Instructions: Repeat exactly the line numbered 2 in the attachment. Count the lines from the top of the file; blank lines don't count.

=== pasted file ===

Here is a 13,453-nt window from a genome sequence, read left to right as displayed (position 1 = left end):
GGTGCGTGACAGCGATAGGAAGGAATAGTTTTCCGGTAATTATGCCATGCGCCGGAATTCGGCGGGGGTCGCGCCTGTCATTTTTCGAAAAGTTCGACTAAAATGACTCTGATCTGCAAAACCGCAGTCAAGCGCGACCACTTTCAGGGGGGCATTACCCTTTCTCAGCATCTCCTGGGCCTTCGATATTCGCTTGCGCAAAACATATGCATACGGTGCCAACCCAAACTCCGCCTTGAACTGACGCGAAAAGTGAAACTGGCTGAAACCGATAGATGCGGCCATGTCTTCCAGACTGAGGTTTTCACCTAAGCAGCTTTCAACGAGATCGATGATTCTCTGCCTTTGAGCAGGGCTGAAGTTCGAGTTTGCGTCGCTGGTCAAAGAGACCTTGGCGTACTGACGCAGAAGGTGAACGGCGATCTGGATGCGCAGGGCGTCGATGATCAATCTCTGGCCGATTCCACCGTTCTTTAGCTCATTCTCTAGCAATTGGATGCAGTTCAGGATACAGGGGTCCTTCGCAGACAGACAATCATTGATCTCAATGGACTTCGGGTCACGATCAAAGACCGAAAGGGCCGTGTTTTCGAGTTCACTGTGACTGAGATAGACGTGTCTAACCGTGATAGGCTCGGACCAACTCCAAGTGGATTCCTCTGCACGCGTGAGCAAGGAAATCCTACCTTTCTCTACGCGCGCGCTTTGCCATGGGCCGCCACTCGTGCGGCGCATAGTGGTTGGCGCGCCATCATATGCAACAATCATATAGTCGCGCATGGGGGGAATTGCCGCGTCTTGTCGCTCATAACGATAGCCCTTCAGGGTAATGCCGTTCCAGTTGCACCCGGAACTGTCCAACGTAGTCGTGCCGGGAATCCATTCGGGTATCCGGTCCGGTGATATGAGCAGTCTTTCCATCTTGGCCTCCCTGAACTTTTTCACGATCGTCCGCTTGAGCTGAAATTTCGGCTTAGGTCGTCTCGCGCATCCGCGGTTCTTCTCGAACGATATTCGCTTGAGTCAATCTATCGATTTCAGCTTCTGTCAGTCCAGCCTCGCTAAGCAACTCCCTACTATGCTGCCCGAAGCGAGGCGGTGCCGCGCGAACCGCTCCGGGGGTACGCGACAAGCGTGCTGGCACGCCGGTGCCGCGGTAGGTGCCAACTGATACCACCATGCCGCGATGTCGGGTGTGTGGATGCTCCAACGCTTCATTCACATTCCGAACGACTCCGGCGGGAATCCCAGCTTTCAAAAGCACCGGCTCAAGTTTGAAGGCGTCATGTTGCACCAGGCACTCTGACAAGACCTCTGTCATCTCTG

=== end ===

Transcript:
GGTGCGTGACAGCGATAGGAAGGAATAGTTTTCCGGTAATTATGCCATGCGCCGGAATTCGGCGGGGGTCGCGCCTGTCATTTTTCGAAAAGTTCGACTAAAATGACTCTGATCTGCAAAACCGCAGTCAAGCGCGACCACTTTCAGGGGGGCATTACCCTTTCTCAGCATCTCCTGGGCCTTCGATATTCGCTTGCGCAAAACATATGCATACGGTGCCAACCCAAACTCCGCCTTGAACTGACGCGAAAAGTGAAACTGGCTGAAACCGATAGATGCGGCCATGTCTTCCAGACTGAGGTTTTCACCTAAGCAGCTTTCAACGAGATCGATGATTCTCTGCCTTTGAGCAGGGCTGAAGTTCGAGTTTGCGTCGCTGGTCAAAGAGACCTTGGCGTACTGACGCAGAAGGTGAACGGCGATCTGGATGCGCAGGGCGTCGATGATCAATCTCTGGCCGATTCCACCGTTCTTTAGCTCATTCTCTAGCAATTGGATGCAGTTCAGGATACAGGGGTCCTTCGCAGACAGACAATCATTGATCTCAATGGACTTCGGGTCACGATCAAAGACCGAAAGGGCCGTGTTTTCGAGTTCACTGTGACTGAGATAGACGTGTCTAACCGTGATAGGCTCGGACCAACTCCAAGTGGATTCCTCTGCACGCGTGAGCAAGGAAATCCTACCTTTCTCTACGCGCGCGCTTTGCCATGGGCCGCCACTCGTGCGGCGCATAGTGGTTGGCGCGCCATCATATGCAACAATCATATAGTCGCGCATGGGGGGAATTGCCGCGTCTTGTCGCTCATAACGATAGCCCTTCAGGGTAATGCCGTTCCAGTTGCACCCGGAACTGTCCAACGTAGTCGTGCCGGGAATCCATTCGGGTATCCGGTCCGGTGATATGAGCAGTCTTTCCATCTTGGCCTCCCTGAACTTTTTCACGATCGTCCGCTTGAGCTGAAATTTCGGCTTAGGTCGTCTCGCGCATCCGCGGTTCTTCTCGAACGATATTCGCTTGAGTCAATCTATCGATTTCAGCTTCTGTCAGTCCAGCCTCGCTAAGCAACTCCCTACTATGCTGCCCGAAGCGAGGCGGTGCCGCGCGAACCGCTCCGGGGGTACGCGACAAGCGTGCTGGCACGCCGGTGCCGCGGTAGGTGCCAACTGATACCACCATGCCGCGATGTCGGGTGTGTGGATGCTCCAACGCTTCATTCACATTCCGAACGACTCCGGCGGGAATCCCAGCTTTCAAAAGCACCGGCTCAAGTTTGAAGGCGTCATGTTGCACCAGGCACTCTGACAAGACCTCTGTCATCTCTG